#BugAlert: Security flaw flagged in Safari, but Apple delayed patch
Apple's Safari browser has been taking on Google Chrome with its promise of safety and security, but that does not mean it is totally bug-proof.
The platform has run into several issues in the past, and now, a researcher claims it carries a bug that can be exploited to leak or steal private files from iOS or macOS devices.
Here's all about it.
During an in-depth analysis of Safari, Pawel Wylecial, the co-founder of Polish security firm REDTEAM.PL, found a problem with the browser's implementation of Web Share API, a standard generally used for sharing links/files hosted on the web via third-party apps. The researcher noted that the API not just allowed web-based sharing but also, in some cases, shared files from the local hard drive.
Issue ties to specific scheme
As Wylecial delved into the matter, he found that the bug was associated with the use of "file:// URI" scheme in the implementation of Web Share API. This, he said, opened a way for threat actors to lure unsuspecting users into sharing content from seemingly legitimate (but actually malicious) pages and stealing or leaking their data in the process.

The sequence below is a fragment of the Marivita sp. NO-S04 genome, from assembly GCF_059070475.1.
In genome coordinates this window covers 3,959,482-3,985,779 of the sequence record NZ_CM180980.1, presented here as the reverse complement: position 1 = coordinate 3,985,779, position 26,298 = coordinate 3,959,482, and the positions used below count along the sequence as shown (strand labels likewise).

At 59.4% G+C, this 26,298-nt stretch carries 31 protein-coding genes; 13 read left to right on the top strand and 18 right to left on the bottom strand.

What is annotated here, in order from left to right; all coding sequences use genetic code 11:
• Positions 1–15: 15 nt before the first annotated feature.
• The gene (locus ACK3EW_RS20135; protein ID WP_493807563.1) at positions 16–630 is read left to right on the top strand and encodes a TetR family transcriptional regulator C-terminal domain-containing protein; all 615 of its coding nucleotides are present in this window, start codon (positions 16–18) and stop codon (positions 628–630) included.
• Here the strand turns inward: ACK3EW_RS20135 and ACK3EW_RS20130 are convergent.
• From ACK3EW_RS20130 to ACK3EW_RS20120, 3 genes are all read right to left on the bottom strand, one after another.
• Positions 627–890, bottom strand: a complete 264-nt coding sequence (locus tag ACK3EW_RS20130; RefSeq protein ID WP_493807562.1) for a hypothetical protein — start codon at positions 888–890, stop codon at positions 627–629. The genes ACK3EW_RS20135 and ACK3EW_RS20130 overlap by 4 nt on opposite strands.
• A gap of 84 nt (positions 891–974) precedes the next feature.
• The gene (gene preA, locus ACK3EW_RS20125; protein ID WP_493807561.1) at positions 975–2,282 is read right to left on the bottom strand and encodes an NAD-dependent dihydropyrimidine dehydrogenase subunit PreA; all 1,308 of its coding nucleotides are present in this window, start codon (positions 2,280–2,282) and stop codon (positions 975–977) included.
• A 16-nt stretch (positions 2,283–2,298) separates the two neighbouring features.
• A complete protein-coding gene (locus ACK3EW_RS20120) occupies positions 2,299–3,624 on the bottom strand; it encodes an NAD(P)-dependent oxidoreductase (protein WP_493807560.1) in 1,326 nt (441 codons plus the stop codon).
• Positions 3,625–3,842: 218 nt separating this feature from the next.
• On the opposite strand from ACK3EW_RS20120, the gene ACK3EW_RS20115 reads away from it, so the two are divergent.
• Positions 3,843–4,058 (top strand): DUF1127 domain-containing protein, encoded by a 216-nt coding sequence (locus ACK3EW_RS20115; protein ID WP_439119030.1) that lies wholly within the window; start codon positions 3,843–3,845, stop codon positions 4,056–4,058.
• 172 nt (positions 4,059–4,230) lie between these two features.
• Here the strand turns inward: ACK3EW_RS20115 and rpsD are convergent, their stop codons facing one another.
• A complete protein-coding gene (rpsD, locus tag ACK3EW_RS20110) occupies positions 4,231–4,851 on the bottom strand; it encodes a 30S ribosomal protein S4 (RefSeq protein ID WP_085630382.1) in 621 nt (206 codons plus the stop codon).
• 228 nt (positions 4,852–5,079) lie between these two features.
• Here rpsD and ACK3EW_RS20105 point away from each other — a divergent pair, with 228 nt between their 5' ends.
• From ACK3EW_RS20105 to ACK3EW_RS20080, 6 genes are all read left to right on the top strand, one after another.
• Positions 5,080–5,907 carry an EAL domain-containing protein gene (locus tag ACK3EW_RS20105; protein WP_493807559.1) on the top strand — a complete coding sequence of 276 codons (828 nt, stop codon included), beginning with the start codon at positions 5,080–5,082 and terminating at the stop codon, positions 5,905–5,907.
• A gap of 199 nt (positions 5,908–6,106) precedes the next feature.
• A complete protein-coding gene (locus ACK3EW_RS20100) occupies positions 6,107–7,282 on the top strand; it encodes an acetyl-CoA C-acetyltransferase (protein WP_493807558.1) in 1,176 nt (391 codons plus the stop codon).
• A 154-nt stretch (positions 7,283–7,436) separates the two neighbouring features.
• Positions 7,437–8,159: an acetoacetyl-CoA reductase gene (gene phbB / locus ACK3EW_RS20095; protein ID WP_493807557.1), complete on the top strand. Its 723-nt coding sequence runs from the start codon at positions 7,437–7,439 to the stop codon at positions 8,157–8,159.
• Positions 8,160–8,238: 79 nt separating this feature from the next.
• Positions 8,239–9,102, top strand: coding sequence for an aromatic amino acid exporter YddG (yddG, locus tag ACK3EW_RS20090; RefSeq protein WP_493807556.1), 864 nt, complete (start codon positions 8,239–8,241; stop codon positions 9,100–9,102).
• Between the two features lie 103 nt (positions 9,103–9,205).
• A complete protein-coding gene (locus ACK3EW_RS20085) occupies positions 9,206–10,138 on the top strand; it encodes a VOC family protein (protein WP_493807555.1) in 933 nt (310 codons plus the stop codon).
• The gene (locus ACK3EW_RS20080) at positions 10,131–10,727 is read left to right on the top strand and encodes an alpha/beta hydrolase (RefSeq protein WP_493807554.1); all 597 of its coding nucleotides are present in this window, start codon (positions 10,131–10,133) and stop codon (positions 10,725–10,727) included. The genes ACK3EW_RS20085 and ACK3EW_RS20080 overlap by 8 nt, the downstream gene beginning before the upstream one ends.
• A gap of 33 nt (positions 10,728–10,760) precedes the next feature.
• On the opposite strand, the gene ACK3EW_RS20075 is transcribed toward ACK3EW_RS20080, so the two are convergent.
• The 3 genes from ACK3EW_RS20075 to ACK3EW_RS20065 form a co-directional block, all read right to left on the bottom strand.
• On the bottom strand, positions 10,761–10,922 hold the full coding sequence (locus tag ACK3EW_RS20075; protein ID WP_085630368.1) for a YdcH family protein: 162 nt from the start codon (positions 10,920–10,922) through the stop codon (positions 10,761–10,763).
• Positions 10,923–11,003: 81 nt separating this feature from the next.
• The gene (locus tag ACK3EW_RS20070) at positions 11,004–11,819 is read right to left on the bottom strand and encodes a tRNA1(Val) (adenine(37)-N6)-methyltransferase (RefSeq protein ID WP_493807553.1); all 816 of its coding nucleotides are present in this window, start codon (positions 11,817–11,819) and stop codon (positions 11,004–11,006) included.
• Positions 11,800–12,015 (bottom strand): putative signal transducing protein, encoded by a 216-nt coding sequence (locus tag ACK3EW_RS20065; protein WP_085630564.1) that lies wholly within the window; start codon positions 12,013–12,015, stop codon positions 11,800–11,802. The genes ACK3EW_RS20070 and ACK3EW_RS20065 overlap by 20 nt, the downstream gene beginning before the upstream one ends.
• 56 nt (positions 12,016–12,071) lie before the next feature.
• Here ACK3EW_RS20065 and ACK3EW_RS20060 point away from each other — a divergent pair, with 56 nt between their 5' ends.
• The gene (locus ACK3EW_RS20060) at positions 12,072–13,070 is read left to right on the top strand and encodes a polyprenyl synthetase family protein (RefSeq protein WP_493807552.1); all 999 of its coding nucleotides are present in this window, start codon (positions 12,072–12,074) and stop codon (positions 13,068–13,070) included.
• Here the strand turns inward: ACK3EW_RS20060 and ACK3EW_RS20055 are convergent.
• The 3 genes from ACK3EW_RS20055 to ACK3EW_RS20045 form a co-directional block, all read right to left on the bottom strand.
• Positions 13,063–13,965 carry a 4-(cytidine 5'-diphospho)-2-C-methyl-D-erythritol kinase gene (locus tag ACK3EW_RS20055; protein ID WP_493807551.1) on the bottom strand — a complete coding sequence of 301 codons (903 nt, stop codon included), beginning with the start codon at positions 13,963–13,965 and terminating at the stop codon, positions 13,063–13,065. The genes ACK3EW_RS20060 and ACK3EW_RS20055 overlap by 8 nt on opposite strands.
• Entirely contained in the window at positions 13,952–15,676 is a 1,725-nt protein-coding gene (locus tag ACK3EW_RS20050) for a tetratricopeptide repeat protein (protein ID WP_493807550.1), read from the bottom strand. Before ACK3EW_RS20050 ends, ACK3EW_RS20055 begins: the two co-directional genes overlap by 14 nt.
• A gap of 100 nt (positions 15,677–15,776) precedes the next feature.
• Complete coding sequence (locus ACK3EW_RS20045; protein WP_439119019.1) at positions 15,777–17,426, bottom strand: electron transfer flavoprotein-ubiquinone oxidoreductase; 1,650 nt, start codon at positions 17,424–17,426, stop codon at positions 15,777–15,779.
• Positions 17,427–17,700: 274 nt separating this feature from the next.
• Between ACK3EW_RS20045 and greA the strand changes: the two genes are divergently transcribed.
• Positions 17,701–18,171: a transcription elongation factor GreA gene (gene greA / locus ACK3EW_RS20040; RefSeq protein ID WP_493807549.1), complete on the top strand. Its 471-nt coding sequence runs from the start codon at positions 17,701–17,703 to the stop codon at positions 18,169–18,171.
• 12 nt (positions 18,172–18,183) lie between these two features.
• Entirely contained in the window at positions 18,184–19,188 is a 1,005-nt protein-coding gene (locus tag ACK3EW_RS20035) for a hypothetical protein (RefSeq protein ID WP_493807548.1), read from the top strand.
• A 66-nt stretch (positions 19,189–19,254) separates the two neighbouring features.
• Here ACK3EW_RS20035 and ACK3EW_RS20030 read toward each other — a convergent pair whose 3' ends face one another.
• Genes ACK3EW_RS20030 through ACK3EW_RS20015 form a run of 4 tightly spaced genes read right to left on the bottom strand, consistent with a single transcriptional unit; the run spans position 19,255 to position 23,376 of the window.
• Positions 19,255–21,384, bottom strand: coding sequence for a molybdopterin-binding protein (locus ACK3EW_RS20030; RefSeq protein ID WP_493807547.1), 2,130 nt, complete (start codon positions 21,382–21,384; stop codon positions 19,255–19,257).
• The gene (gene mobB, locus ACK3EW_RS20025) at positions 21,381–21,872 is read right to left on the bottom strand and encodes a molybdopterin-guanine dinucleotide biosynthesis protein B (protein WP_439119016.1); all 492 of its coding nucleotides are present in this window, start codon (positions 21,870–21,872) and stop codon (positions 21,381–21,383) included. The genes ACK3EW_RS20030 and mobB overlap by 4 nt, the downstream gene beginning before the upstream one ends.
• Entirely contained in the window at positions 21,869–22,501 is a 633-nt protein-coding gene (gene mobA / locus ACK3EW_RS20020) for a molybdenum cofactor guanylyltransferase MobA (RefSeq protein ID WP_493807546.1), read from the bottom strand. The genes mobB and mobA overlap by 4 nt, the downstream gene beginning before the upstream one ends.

The researcher also demonstrated the bug
To show the risk from the API in question, the researcher shared a video demonstrating how the flaw could be exploited. On top of that, he also created two malicious pages that could compromise a Safari user's /etc/passwd or browser history database files. All the target has to do is hit the share button and proceed with sharing a seemingly innocuous photo/video/link.
Patch delayed until 2021
Disturbingly though, Wylecial reported the bug to Apple in April, but the company pushed its fix to the spring of 2021. So, the researcher took it upon himself and published the details of the flaw, complete with a proof-of-concept, to warn the iOS and macOS users. Notably, other researchers have also claimed that Apple has delayed patches for bugs they had flagged by months.
Here's what one bug reporter said
I reported one issue in June 2019. It will be fixed on "Fall of 2020" 😅— Wojciech Reguła (@_r3ggi) August 24, 2020
This brings Apple's bug-handling into question
The delayed patch brings Apple's handling of security issues into question. Wylecial says the flaw might not be serious, given that it requires user interaction and social engineering, but threat actors are becoming extremely creative and could easily use it to their advantage. Hopefully, Apple takes another look at the matter and issues at least some mitigations to prevent that from happening.